NASHVILLE, Tenn. (WTVF) — Nashville is still holding a New Year's Eve celebration, but just like everything else this year, you're encouraged to enjoy it from home. "We need to be patient, we need to be smart, we’ve been through a lot," said Nashville Convention and Visitors Corporation CEO Butch Spyridon.
The city had a few pyrotechnics planned, but scrapped them following the Christmas Day bombing on Second Avenue. "We were going to surprise the community with some fireworks. We were going to surprise the community by blowing up the 2020 numbers to get rid of the year. It didn’t take much for all of us to go -- that’s a bad idea and it’s too soon," said Spyridon.
What Music City does best, will still be center stage. Moon Taxi and The Shindellas will perform live. The broadcast, exclusively on NewsChannel 5, will also feature recordings of previous New Year's Eve performances including Keith Urban and others.
While crowds aren't encouraged, they'll likely still be present. Bars on Broadway will still be open, at least part of the night. "The bars still have to close at 11. They have -- I think it's last call at 10, music stops at 10:30 and out the door at 11," explained Spyridon.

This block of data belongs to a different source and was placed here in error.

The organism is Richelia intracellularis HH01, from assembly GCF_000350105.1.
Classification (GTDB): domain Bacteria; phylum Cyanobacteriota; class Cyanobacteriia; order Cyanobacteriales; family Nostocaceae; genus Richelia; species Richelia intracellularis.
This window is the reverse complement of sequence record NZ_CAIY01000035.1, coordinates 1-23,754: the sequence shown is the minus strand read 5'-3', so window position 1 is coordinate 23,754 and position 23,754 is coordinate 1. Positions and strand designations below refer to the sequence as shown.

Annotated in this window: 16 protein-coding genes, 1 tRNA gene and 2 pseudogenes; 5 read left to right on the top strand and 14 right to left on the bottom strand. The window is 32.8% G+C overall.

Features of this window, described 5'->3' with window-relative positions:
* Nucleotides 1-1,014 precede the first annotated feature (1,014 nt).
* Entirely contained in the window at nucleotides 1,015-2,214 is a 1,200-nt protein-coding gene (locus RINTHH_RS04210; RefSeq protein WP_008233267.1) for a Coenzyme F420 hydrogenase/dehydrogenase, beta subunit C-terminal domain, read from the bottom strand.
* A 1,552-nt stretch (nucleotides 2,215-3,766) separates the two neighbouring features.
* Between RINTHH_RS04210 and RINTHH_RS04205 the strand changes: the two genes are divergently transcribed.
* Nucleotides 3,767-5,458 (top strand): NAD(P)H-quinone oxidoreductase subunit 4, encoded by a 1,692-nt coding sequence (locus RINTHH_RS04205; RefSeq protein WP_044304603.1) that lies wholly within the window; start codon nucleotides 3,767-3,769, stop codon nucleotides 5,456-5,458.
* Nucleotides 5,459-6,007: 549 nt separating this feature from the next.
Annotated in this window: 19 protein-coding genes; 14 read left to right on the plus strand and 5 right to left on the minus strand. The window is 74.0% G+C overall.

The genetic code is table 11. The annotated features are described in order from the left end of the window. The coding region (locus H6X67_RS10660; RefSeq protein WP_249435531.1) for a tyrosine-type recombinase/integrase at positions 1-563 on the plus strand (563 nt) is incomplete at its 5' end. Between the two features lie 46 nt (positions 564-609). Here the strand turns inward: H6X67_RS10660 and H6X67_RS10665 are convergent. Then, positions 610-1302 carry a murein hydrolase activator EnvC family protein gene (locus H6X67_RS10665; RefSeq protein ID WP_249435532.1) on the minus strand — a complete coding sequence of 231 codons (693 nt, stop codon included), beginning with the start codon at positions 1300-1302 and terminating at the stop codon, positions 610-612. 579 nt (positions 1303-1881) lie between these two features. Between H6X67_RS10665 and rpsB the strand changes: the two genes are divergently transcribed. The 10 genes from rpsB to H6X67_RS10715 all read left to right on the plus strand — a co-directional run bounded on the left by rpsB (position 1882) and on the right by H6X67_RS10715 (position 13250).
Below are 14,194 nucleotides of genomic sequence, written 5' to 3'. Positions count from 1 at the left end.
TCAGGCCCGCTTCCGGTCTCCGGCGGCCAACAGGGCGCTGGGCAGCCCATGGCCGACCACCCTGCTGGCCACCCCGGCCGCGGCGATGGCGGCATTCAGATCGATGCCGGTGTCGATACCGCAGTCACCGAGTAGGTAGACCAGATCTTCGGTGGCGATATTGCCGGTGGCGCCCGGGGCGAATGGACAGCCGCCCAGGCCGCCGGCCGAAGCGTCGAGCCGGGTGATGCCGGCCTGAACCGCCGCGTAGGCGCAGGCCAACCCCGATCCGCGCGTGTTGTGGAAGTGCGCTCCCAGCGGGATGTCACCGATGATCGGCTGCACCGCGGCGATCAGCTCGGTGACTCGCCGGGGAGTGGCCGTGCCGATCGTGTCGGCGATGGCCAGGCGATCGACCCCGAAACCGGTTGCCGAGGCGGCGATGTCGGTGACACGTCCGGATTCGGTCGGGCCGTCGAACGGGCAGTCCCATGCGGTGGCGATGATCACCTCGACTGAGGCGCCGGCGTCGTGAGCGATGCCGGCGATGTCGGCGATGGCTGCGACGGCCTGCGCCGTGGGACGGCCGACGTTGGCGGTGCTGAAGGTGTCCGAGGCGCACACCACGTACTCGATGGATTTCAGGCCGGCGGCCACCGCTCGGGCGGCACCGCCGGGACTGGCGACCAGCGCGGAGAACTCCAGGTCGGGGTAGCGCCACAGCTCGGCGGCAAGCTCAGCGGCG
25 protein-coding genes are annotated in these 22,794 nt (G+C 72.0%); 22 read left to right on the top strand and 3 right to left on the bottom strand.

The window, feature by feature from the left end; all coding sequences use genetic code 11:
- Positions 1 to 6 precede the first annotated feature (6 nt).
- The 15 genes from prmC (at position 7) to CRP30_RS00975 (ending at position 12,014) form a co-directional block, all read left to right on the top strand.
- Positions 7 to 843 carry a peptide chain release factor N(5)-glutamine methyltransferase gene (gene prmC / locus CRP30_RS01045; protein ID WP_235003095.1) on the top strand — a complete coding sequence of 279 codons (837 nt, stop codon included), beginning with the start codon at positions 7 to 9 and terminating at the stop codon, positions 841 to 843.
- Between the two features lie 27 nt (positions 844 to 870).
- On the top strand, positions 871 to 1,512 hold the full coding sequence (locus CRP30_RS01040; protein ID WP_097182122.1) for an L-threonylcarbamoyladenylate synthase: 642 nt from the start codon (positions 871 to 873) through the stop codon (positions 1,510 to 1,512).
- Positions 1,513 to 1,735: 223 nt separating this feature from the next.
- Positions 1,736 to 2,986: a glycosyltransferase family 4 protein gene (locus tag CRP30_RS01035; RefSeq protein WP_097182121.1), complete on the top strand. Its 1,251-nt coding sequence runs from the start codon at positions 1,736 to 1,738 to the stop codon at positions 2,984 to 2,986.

Steve Smith, the owner of Tootsie's Orchid Lounge, was coy Tuesday afternoon in a news conference when a reporter asked if he would defy Metro's curfew for bars and restaurants. "I’m not going to say. You know I don’t want to put myself out there to say, you know, I’m going to close at 11:30. I should though because I don’t want to be a bad actor," said Smith.
Spyridon admonished any bar owners that were contemplating breaking the rules. "You know, I understand the frustration for all the businesses and we’re feeling it too, but this town is dealing with too much for renegade or rogue performances," said Spyridon.
According to Metro Public Health, bars that stay open past the curfew will be given a civil warrant and a judge would determine the fine the business owner would have to pay.
Spyridon points out, we might all have a brighter 2021 if we're smart about how we end 2020. "Long term recovery -- let’s get this right sooner," he added.
Of course, limitations on downtown businesses bring some of their own struggles. Spyridon estimates, when the clock strikes midnight Thursday night, Nashville will have lost more than $4.5 billion in visitor spending this year.